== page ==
Serving the GW Community since 1904

The GW Hatchet


The GW Hatchet

Serving the GW Community since 1904

The GW Hatchet

Sign up for our twice-weekly newsletter!

Student-to-faculty ratio shrinks after recent hiring spree

Media Credit: Hatchet File Photo
University President Steven Knapp said increasing the proportion of faculty to students has been a priority since he arrived in 2007.

A recent hiring surge has pushed GW to its lowest ratio of students to faculty in a decade, but the top academic leader said he isn’t expecting another sharp decrease for several years.

The University’s student-faculty ratio shrunk to nearly 13-to-1 from about 14-to-1 the previous year, an improvement that Provost Steven Lerman attributed to last year’s spree of professor hires coinciding with a larger graduating class.

“I would say that large drop is really just a statistical fluke,” Lerman said, predicting that the University’s ratio would remain close to its current figure. “It just happened this year for several reasons. We had a wave of retirements earlier. Some of those positions were not yet filled and are now being filled.”

GW added a net 42 faculty members last year, representing nearly one-third of the 150 net hires during the last decade.

The student-to-faculty ratio, a key statistic for high school counselors, has fluctuated between 13.0 and 13.7 for about 10 years. Almost all of the schools in GW’s market basket boasted ratios of 11-to-1 or smaller last year.

The undergraduate population has remained steady because of GW’s enrollment cap, and the University is now looking to expand its faculty core, University President Steven Knapp said.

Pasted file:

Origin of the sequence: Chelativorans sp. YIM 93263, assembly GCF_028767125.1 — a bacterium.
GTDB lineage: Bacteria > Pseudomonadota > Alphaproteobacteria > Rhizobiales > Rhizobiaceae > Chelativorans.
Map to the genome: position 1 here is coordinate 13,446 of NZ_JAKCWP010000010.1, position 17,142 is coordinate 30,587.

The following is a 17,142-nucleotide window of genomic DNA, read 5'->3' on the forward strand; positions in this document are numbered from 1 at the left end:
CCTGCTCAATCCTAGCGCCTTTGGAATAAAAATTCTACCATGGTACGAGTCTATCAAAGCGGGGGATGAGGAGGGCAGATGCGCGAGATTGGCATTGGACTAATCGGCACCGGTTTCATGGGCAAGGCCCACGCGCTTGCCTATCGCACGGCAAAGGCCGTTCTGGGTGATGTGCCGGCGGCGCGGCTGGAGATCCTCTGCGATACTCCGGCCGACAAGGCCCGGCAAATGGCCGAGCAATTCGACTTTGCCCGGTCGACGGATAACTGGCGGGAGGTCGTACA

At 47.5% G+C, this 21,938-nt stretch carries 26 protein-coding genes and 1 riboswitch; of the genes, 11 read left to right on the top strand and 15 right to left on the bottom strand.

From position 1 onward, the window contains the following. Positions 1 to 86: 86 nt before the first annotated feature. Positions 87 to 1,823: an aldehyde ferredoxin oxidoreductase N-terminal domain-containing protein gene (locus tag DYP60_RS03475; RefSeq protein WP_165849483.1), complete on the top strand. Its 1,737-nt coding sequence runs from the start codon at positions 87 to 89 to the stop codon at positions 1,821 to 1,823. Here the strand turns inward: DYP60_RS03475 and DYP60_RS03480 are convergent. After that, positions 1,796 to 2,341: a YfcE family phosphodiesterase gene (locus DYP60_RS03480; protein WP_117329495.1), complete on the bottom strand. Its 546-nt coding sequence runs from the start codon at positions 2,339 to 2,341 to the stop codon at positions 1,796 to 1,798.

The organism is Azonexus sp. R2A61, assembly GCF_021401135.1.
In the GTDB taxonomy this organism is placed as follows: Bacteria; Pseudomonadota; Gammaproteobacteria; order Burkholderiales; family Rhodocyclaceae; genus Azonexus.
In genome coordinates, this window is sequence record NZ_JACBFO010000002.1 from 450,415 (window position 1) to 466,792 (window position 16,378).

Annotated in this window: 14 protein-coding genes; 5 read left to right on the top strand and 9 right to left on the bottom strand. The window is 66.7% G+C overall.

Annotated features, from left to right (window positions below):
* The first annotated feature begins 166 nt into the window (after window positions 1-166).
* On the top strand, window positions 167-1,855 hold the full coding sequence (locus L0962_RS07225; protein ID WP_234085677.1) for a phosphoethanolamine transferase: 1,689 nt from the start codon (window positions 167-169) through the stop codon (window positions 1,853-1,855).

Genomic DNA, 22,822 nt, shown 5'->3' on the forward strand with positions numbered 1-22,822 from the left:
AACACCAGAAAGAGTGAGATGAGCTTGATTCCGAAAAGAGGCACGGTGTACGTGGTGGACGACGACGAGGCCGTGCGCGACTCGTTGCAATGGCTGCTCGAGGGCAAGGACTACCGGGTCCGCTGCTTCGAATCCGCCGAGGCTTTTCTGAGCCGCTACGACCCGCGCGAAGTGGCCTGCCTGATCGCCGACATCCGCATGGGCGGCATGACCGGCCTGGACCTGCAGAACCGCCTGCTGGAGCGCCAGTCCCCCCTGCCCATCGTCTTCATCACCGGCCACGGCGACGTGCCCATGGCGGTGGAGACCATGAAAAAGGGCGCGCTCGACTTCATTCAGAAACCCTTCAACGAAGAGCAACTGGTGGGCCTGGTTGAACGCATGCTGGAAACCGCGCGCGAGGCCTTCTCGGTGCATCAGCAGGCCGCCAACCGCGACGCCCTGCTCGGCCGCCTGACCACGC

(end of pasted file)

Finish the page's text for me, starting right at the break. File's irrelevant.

“We went through a period when the student body grew rapidly and the faculty, not so much,” Knapp said in an interview this week. “We’re not interested in growing our undergraduate body further on this campus because we’re trying to actually grow the faculty.”

Colleges across the country tout student-to-faculty ratios as indicators of small class sizes and close ties to professors.

Ralph Becker, a college counselor and director of a company called Ivy College Prep, called GW’s ratio “very decent.” He said some classes, such as research-heavy and writing courses, demand smaller class sizes for students to receive enough feedback to succeed. But class structure and professor accessibility can also impact the overall academic experience.

The number plays a small role in college rankings. Student-to-faculty ratios make up about 1 percent of U.S. News and World Report’s assessments.

Among the 14 institutions GW considers its peers, American and Boston universities come closest to GW, with ratios of 12-to-1 and 13-to-1, respectively, according to their U.S. News and World Report profiles.

Colleges with low ratios tend to have larger endowments, and therefore bigger budgets for salaries. That puts GW at a disadvantage, as its pool of $1.37 billion is smaller than most of its competitor schools and it is forced to rely mostly on tuition to fund academics.

“In the end you can think of it as every group of students has to pay for some number of faculty, and we obviously want to also keep the University as affordable as possible,” Lerman said.

Engineering professor Elias Balaras said while the student-to-faculty ratio can help gauge the nature of interactions in the classroom, it’s not the single measure of quality.

In some cases, it can determine the types of assignments professors can realistically give their classes and the amount of one-on-one time with students. The department of mechanical and aerospace engineering typically caps course enrollment at between 30 and 35 undergraduates, or splits larger classes into sections.

“With some classes, it is better to have a lower student-to-faculty ratio, and in other classes it doesn’t really matter,” Balaras said.

More to Discover
Donate to The GW Hatchet